According to J. E. Wilcoxson, Chief Prosthetic & Sensory Aids at the VA Medical center Columbia S.C. (personal communication July 26, 2010) patient safety should be the number one concern for health care organizations. Health care managers are held accountable for ensuring that patients are provided with quality care. They are also accountable for patients that are injured or die due to a provider’s medical error. The health care industries along with scientific researchers have developed tools in which the quality of care can be measured. Organizations can use these tools to determine if effective care is being provided. Once they have determined the level of care they are providing, they can educate providers on what they are doing both wrong and right. The most common method used to determine the quality of care, is through the use of surveys. Health care organizations can provide staff and patients with surveys to determine what areas the organization can improve and sustain. These surveys will not be provided, to every patient the provider has treated but only a selected few will be surveyed.

In 2007 Cohen published a book that stated “quality measurement in the healthcare industry requires a large amount of resources and funding”. According to this book researchers will most likely use methods that have worked before and have provide them with data; they could use to enhance the level of care the organization is providing. Cohen believes healthcare researchers are constantly trying to find ways in which they can completely eliminate medical errors. During this research it was determined that due to the continuous cycle of experienced providers leaving and new providers being hired, medical errors in many cases will never be eliminated. Cohen believes in the theory that health care organizations can implement the necessary control measures to ensure that patients are not misdiagnosed or the wrong limb is not amputated (Cohen, 2007).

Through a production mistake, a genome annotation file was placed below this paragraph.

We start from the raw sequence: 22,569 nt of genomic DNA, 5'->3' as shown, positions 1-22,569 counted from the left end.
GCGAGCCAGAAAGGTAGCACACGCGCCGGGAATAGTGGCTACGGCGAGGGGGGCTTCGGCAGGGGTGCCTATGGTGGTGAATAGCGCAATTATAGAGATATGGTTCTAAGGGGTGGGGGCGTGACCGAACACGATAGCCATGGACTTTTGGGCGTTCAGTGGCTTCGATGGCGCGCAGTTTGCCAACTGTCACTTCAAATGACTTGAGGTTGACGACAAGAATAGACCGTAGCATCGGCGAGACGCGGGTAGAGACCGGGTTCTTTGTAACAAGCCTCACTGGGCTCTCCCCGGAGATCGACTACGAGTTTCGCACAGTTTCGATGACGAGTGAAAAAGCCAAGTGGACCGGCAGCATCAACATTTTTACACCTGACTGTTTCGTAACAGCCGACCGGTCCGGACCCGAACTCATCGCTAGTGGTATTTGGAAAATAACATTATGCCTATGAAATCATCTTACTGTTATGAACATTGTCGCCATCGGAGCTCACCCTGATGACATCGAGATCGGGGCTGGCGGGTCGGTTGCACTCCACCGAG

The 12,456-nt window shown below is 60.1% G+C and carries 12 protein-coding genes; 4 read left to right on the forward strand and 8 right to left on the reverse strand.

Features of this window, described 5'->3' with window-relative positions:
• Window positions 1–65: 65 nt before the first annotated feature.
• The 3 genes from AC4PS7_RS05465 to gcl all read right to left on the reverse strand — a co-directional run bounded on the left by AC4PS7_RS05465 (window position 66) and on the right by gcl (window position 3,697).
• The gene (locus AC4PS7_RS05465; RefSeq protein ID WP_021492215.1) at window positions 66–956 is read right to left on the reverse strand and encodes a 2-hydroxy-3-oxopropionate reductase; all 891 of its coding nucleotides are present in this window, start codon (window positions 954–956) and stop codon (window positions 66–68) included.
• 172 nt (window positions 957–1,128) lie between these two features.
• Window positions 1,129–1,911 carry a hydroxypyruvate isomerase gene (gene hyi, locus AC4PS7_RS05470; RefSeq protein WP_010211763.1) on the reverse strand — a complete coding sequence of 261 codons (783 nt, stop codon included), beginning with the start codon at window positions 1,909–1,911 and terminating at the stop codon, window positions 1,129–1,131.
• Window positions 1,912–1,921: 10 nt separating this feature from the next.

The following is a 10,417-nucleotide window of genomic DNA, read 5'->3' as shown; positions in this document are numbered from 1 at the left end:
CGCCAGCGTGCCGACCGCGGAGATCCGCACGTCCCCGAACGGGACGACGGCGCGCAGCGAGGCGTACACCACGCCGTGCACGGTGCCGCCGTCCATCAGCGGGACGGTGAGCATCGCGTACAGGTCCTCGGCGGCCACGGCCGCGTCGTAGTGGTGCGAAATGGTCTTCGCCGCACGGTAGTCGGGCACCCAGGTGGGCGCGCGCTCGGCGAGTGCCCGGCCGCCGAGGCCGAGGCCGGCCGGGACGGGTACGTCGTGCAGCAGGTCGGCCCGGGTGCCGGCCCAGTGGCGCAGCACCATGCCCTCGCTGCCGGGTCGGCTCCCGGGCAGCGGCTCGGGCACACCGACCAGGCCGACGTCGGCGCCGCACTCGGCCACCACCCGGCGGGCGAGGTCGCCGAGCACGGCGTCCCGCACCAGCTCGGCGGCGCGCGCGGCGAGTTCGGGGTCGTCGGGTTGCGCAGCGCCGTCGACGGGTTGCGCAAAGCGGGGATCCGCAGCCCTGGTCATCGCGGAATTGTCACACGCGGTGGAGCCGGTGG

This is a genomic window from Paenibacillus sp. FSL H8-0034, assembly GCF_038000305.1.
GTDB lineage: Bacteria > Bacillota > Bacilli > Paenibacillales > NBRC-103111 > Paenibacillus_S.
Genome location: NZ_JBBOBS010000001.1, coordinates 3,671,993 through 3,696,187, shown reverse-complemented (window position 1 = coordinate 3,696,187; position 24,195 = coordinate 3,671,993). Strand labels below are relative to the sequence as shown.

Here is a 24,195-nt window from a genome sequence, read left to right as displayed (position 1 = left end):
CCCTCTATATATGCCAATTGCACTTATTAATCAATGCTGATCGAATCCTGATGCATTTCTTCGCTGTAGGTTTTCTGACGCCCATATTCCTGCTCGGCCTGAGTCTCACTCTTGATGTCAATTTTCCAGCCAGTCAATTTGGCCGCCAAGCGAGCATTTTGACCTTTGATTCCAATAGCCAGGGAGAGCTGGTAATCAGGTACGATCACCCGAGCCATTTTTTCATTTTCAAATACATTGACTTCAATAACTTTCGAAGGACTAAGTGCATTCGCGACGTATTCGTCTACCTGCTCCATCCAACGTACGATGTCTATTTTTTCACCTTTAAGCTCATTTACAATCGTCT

Cohens publication also focused on how healthcare organizations can decrease medical errors by establishing a continuous quality improvement plan. This plan will call for the development of a multidisciplinary team to research and investigate the causes of medical errors. According to the Department of Veteran Affairs, medical centers use a continuous quality improvement model developed by the Joint Commission to reduce the number or medical mistakes made by providers. According to an interview conducted with staff at the William Jenning Bryan Dorn VA Medical Center in Columbia SC, Joint Commission surveys all the Veteran Affairs Medical centers to see whether their staff is following the medical policies and regulations in providing quality care by reducing medical errors.

In 2010 Joint Commission established policies regarding how health care organizations will report and handle sentinel events. A sentinel event is an unexpected occurrence involving death or serious physical or psychological injury, or the risk thereof. Serious injury specifically includes loss of limb or function. The phrase, “or the risk thereof” includes any process variation for which a recurrence would carry a significant chance of a serious adverse outcome. Such events are called “sentinel” because they signal the need for immediate investigation and response (Jointcommission, 2010).

A study conducted in June 2010 at the University of California in San Francisco analyzed 62,338,584 U.S death certificates for the period 1979 to 2006, ultimately focusing on 244,388 deaths linked to medication areas, reports the Los Angeles Times. The findings revealed an average increase of 10 percent in medication-linked deaths in July in counties with teaching hospitals, but none in other counties–with the most deaths in areas with the most teaching hospitals (Fiore, 2010).